From Book 1 ch 32 of Herodotus. I recently found a near full set of the Fondazione Lorenzo Valla text and commentary and to hindsight justify the purchase am now unexpectedly rereading Herodotus. Timeline mismatches aside, Solon’s visit to Croesus remains one of the most iconic summaries of Greek pessimism.
Thus then, Croesus, the whole of man is but chance. Now if I am to speak of you, I say that I see you very rich and the king of many men. But I cannot yet answer your question, before I hear that you have ended your life well. For he who is very rich is not more blest than he who has but enough for the day, unless fortune so attend him that he ends his life well, having all good things about him. Many men of great wealth are unblest, and many that have no great substance are fortunate. Now the very rich man who is yet unblest has but two advantages over the fortunate man, but the fortunate man has many advantages over the rich but unblest: for this latter is the stronger to accomplish his desire and to bear the stroke of great calamity; but these are the advantages of the fortunate man, that though he be not so strong as the other to deal with calamity and desire, yet these are kept far from him by his good fortune, and he is free from deformity, sickness, and all evil, and happy in his children and his comeliness. If then such a man besides all this shall also end his life well, then he is the man whom you seek, and is worthy to be called blest; but we must wait till he be dead, and call him not yet blest, but fortunate. Now no one (who is but man) can have all these good things together, just as no land is altogether self-sufficing in what it produces: one thing it has, another it lacks, and the best land is that which has most; so too no single person is sufficient for himself: one thing he has, another he lacks; but whoever continues in the possession of most things, and at last makes a gracious end of his life, such a man, O King, I deem worthy of this title. We must look to the conclusion of every matter, and see how it shall end, for there are many to whom heaven has given a vision of blessedness, and yet afterwards brought them to utter ruin.”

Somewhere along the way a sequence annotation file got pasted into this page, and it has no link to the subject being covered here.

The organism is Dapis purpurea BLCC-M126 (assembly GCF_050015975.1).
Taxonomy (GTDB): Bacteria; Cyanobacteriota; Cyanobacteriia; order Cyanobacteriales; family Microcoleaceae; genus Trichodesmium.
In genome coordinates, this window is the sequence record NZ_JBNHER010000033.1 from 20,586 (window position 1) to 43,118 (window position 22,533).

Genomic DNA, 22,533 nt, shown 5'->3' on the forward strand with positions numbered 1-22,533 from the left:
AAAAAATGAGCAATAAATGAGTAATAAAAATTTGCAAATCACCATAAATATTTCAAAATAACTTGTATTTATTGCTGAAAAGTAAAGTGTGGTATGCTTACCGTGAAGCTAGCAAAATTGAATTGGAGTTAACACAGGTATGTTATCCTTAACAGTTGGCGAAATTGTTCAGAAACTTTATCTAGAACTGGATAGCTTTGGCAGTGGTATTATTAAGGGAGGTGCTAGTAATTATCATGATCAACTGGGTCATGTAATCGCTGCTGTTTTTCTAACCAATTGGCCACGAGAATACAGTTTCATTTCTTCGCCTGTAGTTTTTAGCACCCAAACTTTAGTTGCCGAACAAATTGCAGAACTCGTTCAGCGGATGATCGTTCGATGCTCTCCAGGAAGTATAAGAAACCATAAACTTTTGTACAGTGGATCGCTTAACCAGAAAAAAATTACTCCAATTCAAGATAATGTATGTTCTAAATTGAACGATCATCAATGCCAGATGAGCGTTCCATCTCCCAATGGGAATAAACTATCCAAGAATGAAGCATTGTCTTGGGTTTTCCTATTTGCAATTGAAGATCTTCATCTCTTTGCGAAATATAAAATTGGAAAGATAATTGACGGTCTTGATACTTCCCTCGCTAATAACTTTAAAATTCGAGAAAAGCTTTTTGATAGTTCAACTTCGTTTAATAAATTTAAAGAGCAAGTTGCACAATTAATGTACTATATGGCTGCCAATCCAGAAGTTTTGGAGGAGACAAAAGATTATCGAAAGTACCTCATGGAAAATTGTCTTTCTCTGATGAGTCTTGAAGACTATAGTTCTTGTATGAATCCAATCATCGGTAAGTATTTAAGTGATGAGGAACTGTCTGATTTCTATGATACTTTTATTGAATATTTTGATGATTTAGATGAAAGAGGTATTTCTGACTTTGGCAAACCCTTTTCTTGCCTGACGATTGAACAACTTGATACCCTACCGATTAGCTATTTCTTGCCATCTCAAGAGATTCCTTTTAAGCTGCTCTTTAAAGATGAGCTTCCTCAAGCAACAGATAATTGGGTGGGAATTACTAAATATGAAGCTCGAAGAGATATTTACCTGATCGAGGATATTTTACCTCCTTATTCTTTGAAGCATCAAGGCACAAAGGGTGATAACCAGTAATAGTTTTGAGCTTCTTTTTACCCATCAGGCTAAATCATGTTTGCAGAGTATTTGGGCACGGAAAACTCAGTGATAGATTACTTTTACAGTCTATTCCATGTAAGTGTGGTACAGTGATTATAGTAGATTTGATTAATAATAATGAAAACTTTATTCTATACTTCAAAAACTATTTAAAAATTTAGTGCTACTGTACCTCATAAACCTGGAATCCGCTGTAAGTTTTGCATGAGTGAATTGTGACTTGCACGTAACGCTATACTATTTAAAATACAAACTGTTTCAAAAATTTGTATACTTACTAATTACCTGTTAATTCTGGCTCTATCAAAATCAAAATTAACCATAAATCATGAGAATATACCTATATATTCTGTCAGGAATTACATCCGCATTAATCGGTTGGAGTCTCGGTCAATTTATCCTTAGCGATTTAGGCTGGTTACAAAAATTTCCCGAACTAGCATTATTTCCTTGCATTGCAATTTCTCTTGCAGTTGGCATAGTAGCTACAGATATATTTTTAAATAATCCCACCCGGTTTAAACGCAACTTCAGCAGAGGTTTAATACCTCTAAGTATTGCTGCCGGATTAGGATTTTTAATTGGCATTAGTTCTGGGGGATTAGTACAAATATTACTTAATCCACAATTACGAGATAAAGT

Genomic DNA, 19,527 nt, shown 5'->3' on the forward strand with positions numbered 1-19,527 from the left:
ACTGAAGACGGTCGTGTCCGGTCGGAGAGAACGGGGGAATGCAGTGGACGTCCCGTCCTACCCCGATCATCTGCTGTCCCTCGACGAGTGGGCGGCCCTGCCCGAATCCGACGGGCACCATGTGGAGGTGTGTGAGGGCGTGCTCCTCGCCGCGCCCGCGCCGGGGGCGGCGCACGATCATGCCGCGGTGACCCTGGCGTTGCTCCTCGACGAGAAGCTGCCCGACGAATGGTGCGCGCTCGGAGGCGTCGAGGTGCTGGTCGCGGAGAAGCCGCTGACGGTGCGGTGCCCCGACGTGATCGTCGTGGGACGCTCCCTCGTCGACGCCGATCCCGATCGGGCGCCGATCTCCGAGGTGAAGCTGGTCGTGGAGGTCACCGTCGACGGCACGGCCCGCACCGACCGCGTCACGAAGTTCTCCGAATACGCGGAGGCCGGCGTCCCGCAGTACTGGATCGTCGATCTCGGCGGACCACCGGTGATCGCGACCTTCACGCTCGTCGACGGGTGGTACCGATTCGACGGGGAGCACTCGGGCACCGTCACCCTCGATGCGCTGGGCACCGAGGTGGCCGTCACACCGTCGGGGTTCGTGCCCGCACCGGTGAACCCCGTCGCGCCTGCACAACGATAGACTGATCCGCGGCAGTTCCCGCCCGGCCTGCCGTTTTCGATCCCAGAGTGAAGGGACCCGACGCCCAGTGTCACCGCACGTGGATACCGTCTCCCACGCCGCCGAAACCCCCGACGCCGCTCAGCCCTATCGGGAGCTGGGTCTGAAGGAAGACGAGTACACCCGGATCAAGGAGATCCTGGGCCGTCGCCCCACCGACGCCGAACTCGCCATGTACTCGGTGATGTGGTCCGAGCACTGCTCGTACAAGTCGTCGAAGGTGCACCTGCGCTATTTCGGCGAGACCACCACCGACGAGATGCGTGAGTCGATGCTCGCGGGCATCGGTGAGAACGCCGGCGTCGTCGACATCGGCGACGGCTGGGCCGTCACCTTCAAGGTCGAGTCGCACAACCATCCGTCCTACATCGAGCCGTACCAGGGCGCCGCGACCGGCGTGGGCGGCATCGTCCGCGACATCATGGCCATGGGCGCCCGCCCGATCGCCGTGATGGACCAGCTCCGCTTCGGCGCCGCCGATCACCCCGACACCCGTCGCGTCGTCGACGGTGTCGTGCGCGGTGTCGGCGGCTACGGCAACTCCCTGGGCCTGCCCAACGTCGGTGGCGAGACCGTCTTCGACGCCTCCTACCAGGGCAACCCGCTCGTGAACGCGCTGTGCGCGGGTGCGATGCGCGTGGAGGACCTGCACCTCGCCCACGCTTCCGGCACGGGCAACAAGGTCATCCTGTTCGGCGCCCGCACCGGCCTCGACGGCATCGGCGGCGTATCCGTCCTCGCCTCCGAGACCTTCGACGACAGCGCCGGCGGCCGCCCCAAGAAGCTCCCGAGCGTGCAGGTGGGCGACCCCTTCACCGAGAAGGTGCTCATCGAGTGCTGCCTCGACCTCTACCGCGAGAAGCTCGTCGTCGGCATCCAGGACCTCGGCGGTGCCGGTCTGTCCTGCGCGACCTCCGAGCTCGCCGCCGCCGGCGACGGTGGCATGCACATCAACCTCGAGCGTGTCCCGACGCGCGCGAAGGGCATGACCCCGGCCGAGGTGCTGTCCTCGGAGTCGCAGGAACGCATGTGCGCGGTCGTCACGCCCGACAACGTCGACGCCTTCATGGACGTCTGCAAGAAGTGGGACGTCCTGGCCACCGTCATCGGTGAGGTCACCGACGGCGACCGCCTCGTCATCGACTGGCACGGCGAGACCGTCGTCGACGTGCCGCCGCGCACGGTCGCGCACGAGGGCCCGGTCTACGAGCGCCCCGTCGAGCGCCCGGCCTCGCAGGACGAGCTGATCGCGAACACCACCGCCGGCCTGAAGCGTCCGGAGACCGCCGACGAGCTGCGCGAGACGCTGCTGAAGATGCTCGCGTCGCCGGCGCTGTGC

οὕτω ὦν Κροῖσε πᾶν ἐστὶ ἄνθρωπος συμφορή. ἐμοὶ δὲ σὺ καὶ πλουτέειν μέγα φαίνεαι καὶ βασιλεὺς πολλῶν εἶναι ἀνθρώπων· ἐκεῖνο δὲ τὸ εἴρεό με, οὔκω σε ἐγὼ λέγω, πρὶν τελευτήσαντα καλῶς τὸν αἰῶνα πύθωμαι. οὐ γάρ τι ὁ μέγα πλούσιος μᾶλλον τοῦ ἐπ᾿ ἡμέρην ἔχοντος ὀλβιώτερος ἐστί, εἰ μή οἱ τύχη ἐπίσποιτο πάντα καλὰ ἔχοντα εὖ τελευτῆσαι τὸν βίον. πολλοὶ μὲν γὰρ ζάπλουτοι ἀνθρώπων ἀνόλβιοι εἰσί, πολλοὶ δὲ μετρίως ἔχοντες βίου εὐτυχέες. ὁ μὲν δὴ μέγα πλούσιος ἀνόλβιος δὲ δυοῖσι προέχει τοῦ εὐτυχέος μοῦνον, οὗτος δὲ τοῦ πλουσίου καὶ ἀνόλβου πολλοῖσι· ὃ μὲν ἐπιθυμίην ἐκτελέσαι καὶ ἄτην μεγάλην προσπεσοῦσαν ἐνεῖκαι δυνατώτερος, ὃ δὲ τοῖσιδε προέχει ἐκείνου· ἄτην μὲν καὶ ἐπιθυμίην οὐκ ὁμοίως δυνατὸς ἐκείνῳ ἐνεῖκαι, ταῦτα δὲ ἡ εὐτυχίη οἱ ἀπερύκει, ἄπηρος δὲ ἐστί, ἄνουσος, ἀπαθὴς κακῶν, εὔπαις, εὐειδής. εἰ δὲ πρὸς τούτοισι ἔτι τελευτήσει τὸν βίον εὖ, οὗτος ἐκεῖνος τὸν σὺ ζητέεις, ὁ ὄλβιος κεκλῆσθαι ἄξιος ἐστί· πρὶν δ᾿ ἂν τελευτήσῃ, ἐπισχεῖν, μηδὲ καλέειν κω ὄλβιον ἀλλ᾿ εὐτυχέα. τὰ πάντα μέν νυν ταῦτα συλλαβεῖν ἄνθρωπον ἔοντα ἀδύνατον ἐστί, ὥσπερ χώρη οὐδεμία καταρκέει πάντα ἑωυτῇ παρέχουσα, ἀλλὰ ἄλλο μὲν ἔχει ἑτέρου δὲ ἐπιδέεται· ἣ δὲ ἂν τὰ πλεῖστα ἔχῃ, αὕτη ἀρίστη. ὣς δὲ καὶ ἀνθρώπου σῶμα ἓν οὐδὲν αὔταρκες ἐστί· τὸ μὲν γάρ ἔχει, ἄλλου δὲ ἐνδεές ἐστι· ὃς δ᾿ ἂν αὐτῶν πλεῖστα ἔχων διατελέῃ καὶ ἔπειτα τελευτήσῃ εὐχαρίστως τὸν βίον, οὗτος παρ᾿ ἐμοὶ τὸ οὔνομα τοῦτο ὦ βασιλεῦ δίκαιος ἐστὶ φέρεσθαι. σκοπέειν δὲ χρὴ παντὸς χρήματος τὴν τελευτήν, κῇ ἀποβήσεται· πολλοῖσι γὰρ δὴ ὑποδέξας ὄλβον ὁ θεὸς προρρίζους ἀνέτρεψε.”